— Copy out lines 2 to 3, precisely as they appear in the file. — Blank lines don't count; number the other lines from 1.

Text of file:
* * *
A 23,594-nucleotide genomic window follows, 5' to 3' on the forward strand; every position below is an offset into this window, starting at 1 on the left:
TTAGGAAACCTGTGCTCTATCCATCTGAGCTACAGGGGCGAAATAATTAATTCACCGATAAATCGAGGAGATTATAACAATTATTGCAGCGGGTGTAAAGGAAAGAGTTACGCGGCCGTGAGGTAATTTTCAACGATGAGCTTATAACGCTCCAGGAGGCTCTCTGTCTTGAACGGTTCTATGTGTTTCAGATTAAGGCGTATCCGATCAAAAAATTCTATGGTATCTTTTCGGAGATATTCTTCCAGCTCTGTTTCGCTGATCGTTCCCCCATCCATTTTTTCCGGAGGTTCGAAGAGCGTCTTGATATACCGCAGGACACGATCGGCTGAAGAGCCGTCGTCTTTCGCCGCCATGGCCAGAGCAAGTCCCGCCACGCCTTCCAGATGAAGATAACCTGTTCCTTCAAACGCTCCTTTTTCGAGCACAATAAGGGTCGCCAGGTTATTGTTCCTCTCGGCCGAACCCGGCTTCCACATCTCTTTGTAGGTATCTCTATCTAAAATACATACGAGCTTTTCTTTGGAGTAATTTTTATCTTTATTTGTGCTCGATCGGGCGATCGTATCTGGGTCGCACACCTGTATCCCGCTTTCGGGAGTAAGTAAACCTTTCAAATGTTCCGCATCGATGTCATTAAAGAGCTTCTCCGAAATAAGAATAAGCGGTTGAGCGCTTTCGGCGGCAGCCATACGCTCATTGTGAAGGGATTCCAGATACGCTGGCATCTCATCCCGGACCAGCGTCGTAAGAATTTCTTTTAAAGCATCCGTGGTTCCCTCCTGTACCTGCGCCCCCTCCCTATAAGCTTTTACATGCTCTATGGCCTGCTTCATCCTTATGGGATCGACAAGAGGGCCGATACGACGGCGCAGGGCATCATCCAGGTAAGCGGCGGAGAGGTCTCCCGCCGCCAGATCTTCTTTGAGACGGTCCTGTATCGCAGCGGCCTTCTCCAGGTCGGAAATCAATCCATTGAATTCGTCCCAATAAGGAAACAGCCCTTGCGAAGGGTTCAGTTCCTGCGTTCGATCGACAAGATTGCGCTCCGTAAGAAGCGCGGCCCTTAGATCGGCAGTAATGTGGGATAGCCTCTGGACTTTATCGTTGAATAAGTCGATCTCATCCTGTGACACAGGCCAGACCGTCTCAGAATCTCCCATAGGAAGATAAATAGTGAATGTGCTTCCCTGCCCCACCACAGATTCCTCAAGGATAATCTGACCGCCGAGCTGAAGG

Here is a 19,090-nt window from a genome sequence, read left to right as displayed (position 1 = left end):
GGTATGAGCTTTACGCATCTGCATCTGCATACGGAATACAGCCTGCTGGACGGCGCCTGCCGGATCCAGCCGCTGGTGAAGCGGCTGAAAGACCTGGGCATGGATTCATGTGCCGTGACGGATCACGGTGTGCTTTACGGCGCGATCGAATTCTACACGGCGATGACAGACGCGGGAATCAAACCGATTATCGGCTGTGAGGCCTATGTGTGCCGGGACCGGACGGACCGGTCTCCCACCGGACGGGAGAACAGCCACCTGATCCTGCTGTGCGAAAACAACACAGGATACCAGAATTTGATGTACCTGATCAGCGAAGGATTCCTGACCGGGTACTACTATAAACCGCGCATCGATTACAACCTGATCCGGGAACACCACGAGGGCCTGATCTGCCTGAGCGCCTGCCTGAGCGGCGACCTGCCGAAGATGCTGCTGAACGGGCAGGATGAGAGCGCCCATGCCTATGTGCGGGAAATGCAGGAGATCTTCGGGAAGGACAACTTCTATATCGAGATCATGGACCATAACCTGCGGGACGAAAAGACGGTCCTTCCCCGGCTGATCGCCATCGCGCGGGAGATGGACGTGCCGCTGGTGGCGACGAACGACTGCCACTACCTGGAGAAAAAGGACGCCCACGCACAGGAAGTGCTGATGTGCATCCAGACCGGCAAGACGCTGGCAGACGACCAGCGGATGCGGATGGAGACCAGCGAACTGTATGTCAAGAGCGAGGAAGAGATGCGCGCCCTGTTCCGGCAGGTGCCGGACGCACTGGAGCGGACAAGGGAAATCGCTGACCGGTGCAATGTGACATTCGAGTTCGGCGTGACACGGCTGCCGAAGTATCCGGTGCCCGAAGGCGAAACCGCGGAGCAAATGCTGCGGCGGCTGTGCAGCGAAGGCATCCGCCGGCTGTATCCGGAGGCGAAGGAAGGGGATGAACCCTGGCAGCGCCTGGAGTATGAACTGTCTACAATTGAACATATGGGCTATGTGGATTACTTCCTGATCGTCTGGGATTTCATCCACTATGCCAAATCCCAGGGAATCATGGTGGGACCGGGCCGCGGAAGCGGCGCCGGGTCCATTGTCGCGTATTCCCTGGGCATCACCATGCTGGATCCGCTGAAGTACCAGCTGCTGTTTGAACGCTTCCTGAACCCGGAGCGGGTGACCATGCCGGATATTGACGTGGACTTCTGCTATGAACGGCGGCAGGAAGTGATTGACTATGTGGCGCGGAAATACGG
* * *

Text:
TTAGGAAACCTGTGCTCTATCCATCTGAGCTACAGGGGCGAAATAATTAATTCACCGATAAATCGAGGAGATTATAACAATTATTGCAGCGGGTGTAAAGGAAAGAGTTACGCGGCCGTGAGGTAATTTTCAACGATGAGCTTATAACGCTCCAGGAGGCTCTCTGTCTTGAACGGTTCTATGTGTTTCAGATTAAGGCGTATCCGATCAAAAAATTCTATGGTATCTTTTCGGAGATATTCTTCCAGCTCTGTTTCGCTGATCGTTCCCCCATCCATTTTTTCCGGAGGTTCGAAGAGCGTCTTGATATACCGCAGGACACGATCGGCTGAAGAGCCGTCGTCTTTCGCCGCCATGGCCAGAGCAAGTCCCGCCACGCCTTCCAGATGAAGATAACCTGTTCCTTCAAACGCTCCTTTTTCGAGCACAATAAGGGTCGCCAGGTTATTGTTCCTCTCGGCCGAACCCGGCTTCCACATCTCTTTGTAGGTATCTCTATCTAAAATACATACGAGCTTTTCTTTGGAGTAATTTTTATCTTTATTTGTGCTCGATCGGGCGATCGTATCTGGGTCGCACACCTGTATCCCGCTTTCGGGAGTAAGTAAACCTTTCAAATGTTCCGCATCGATGTCATTAAAGAGCTTCTCCGAAATAAGAATAAGCGGTTGAGCGCTTTCGGCGGCAGCCATACGCTCATTGTGAAGGGATTCCAGATACGCTGGCATCTCATCCCGGACCAGCGTCGTAAGAATTTCTTTTAAAGCATCCGTGGTTCCCTCCTGTACCTGCGCCCCCTCCCTATAAGCTTTTACATGCTCTATGGCCTGCTTCATCCTTATGGGATCGACAAGAGGGCCGATACGACGGCGCAGGGCATCATCCAGGTAAGCGGCGGAGAGGTCTCCCGCCGCCAGATCTTCTTTGAGACGGTCCTGTATCGCAGCGGCCTTCTCCAGGTCGGAAATCAATCCATTGAATTCGTCCCAATAAGGAAACAGCCCTTGCGAAGGGTTCAGTTCCTGCGTTCGATCGACAAGATTGCGCTCCGTAAGAAGCGCGGCCCTTAGATCGGCAGTAATGTGGGATAGCCTCTGGACTTTATCGTTGAATAAGTCGATCTCATCCTGTGACACAGGCCAGACCGTCTCAGAATCTCCCATAGGAAGATAAATAGTGAATGTGCTTCCCTGCCCCACCACAGATTCCTCAAGGATAATCTGACCGCCGAGCTGAAGG

Here is a 19,090-nt window from a genome sequence, read left to right as displayed (position 1 = left end):